Every so often I read in newspapers that horses can sense what we feel, recognise, remember and thus think. Such a report follows weeks of up to the minute, specially designed tests which Maggie (who looks after our horses) and I read with amazement as we sit down over a cup of coffee.
My husband, Geordie, would say we have too many dogs and too many horses. Like people and friends they come in all shapes and sizes.
Phoebe, my Arab filly, is perhaps the most intelligent, not merely knowing her name but is so empathetic you can almost just look at her to ask her kindly to stand up rather than lie down. Speaking to her works as well, however.
Frankie, a bay gelding I bred, is never convinced he needs to be groomed but loves going out to work. Lara is a real lady, delicately shaped feet, glossy bay coat with a golden sheen and obviously the boss. Mellow, the chestnut thoroughbred, never fails to have an accident but then rushes up for a cuddle, hoping to come in to a stable. If she were a human she would live in a beautiful pale, light filled apartment and be waited on hand and foot.
A favourite of everyone’s is Muffet the Shetland pony who, despite being the smallest, will try to boss Ollie the Connemara around. I bought Ollie as a 14.2 hand pony, who would be a safe ride for my friends. He arrived here rather shut down, tense and muddled. He was so safe he threw Maggie on the very first ride. A year later, he is now rather wonderful, calm, walks with a swing through anything – scrub, wood branches, impervious to any obstacle and is 16.1 hands high.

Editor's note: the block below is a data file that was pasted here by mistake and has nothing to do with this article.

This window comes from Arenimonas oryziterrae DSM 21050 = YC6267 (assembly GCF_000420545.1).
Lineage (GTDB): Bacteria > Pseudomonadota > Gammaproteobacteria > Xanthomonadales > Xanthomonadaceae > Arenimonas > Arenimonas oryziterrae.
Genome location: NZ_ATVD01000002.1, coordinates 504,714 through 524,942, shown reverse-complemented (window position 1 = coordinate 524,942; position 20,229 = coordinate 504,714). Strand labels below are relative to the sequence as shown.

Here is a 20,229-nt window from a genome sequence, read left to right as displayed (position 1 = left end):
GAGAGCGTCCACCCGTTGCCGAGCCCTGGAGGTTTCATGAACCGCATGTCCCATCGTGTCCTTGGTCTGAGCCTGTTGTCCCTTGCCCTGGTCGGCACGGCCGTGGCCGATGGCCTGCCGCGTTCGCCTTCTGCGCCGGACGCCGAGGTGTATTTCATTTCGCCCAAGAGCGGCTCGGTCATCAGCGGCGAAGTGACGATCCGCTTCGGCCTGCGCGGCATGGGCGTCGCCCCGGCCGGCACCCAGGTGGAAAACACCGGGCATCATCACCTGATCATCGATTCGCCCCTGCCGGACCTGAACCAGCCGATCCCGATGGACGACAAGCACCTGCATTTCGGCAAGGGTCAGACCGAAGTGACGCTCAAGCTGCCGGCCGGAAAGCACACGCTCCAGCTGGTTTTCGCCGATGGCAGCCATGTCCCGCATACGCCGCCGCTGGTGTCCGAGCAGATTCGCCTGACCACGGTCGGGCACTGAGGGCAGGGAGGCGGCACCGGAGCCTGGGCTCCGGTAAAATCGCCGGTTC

My old Arab mare Azzie remains the same, four feet rarely on the ground when I ride her, convinced that a lion might be in a tree, or the bough on the ground is a snake despite the fact she has only ever lived in the UK.
Earl, the Welsh mountain pony, is sadly getting older and I have been observing him as his back dips and his legs stiffen. As a result, we have now acquired Skye, a little grey pony for my nieces to learn to talk to and ride. She is meeting her new “horse” friends, talking a lot, and not quite sure where she stands in the pecking order in the field. She is being left to relax and eat grass, with a little bit of lunging to help with balance and manners.
Two foals are also sprawled out in another field, either snoozing or extending their ridiculously long legs to stand up and look for their milk bars (mothers). They seem to be rather relaxed and usually want their quarters scratched.
Most people who own horses know that they are incredibly sensitive at reading our faces and body language. They need such empathy because, when they used to live in the wild, accurate apprehension meant they could evade trouble.They undoubtedly remember and interpret.
Frankie, now 9 years old, was fostered by Hottie, a truly beautiful grey mare who was owned by Gary Witheford, a “Horse Whisperer” – a horse trainer really. Years ago, one of my sisters had split up with a boyfriend and, utterly miserable, was staying with me. I thought a ride would be good so I saddled Hottie for her and Azzie for me and off we set. Hottie was so concerned with how my sister was feeling that she stopped every few steps to look round and check. My sister was full of woe and Hottie was tuned in. I encouraged them both but by the end of Lime Avenue I was exhausted. We had been walking and stopping for 45 minutes and gone about 500 yards. A drunken snail would have sped past us. Hottie spent the last years of her life here before I rang Gary to say that she was leaving us. I felt lucky to have known her.
Horses do recognise us, they know our state of mind and riding them you can sense their mood too. They carry less “baggage” than us. Each day is a new day and one to be lived well. Perhaps they could teach us to re-consider how much of our baggage is really necessary.